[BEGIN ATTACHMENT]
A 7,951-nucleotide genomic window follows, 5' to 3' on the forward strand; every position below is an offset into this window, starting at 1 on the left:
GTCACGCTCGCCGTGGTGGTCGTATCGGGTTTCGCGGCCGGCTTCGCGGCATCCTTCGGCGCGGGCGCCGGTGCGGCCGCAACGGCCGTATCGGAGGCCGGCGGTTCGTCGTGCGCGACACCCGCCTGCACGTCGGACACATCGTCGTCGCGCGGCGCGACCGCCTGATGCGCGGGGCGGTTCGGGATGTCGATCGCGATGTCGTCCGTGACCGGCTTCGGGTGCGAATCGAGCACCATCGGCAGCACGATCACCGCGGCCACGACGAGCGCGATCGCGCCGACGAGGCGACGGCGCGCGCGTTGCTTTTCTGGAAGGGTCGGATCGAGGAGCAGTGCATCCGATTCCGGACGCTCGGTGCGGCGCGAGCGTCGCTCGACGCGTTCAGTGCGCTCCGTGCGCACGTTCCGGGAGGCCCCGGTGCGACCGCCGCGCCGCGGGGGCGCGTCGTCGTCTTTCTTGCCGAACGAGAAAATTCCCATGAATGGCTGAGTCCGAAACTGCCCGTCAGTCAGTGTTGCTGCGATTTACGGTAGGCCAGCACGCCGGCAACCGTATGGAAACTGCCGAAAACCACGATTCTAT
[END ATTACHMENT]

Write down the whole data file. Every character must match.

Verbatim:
A 7,951-nucleotide genomic window follows, 5' to 3' on the forward strand; every position below is an offset into this window, starting at 1 on the left:
GTCACGCTCGCCGTGGTGGTCGTATCGGGTTTCGCGGCCGGCTTCGCGGCATCCTTCGGCGCGGGCGCCGGTGCGGCCGCAACGGCCGTATCGGAGGCCGGCGGTTCGTCGTGCGCGACACCCGCCTGCACGTCGGACACATCGTCGTCGCGCGGCGCGACCGCCTGATGCGCGGGGCGGTTCGGGATGTCGATCGCGATGTCGTCCGTGACCGGCTTCGGGTGCGAATCGAGCACCATCGGCAGCACGATCACCGCGGCCACGACGAGCGCGATCGCGCCGACGAGGCGACGGCGCGCGCGTTGCTTTTCTGGAAGGGTCGGATCGAGGAGCAGTGCATCCGATTCCGGACGCTCGGTGCGGCGCGAGCGTCGCTCGACGCGTTCAGTGCGCTCCGTGCGCACGTTCCGGGAGGCCCCGGTGCGACCGCCGCGCCGCGGGGGCGCGTCGTCGTCTTTCTTGCCGAACGAGAAAATTCCCATGAATGGCTGAGTCCGAAACTGCCCGTCAGTCAGTGTTGCTGCGATTTACGGTAGGCCAGCACGCCGGCAACCGTATGGAAACTGCCGAAAACCACGATTCTAT